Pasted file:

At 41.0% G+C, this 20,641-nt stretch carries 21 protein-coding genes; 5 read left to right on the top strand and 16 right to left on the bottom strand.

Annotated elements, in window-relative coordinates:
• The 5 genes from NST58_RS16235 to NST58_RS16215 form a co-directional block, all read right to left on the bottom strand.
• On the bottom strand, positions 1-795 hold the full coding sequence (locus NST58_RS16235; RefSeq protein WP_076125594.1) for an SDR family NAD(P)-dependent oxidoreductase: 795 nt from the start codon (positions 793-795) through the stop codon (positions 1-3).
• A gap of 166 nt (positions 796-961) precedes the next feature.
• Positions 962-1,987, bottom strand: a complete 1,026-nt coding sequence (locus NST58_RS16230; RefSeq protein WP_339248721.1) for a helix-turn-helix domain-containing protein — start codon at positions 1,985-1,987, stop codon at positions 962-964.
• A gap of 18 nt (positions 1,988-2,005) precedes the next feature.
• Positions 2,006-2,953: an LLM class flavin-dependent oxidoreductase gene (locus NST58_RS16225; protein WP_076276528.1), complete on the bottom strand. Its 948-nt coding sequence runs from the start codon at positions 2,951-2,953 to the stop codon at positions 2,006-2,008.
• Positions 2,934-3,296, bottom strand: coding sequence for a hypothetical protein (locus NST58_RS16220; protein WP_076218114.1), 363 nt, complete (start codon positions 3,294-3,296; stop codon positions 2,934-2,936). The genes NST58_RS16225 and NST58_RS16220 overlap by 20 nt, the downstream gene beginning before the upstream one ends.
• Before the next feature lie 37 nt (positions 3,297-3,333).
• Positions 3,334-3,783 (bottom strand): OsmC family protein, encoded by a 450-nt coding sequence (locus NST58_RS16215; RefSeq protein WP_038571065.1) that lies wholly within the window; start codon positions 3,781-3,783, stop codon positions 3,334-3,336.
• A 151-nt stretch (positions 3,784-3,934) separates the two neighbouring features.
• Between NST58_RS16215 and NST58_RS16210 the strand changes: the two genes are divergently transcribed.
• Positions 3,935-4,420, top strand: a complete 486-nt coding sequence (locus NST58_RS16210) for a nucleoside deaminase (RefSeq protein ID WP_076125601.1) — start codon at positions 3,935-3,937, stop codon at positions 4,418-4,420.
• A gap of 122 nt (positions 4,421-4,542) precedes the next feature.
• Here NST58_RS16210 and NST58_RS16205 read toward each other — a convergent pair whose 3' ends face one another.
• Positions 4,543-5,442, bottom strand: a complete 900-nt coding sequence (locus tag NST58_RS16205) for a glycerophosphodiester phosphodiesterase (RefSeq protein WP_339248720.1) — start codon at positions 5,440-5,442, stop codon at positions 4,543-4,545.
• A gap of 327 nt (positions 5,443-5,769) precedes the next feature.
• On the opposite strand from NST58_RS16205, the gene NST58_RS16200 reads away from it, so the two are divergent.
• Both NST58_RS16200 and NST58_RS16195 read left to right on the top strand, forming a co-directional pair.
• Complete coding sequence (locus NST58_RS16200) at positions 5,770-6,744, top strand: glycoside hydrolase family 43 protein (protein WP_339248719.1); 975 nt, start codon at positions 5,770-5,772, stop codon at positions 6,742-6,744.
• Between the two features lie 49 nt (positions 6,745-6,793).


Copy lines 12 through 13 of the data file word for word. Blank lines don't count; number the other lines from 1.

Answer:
• A 151-nt stretch (positions 3,784-3,934) separates the two neighbouring features.
• Between NST58_RS16215 and NST58_RS16210 the strand changes: the two genes are divergently transcribed.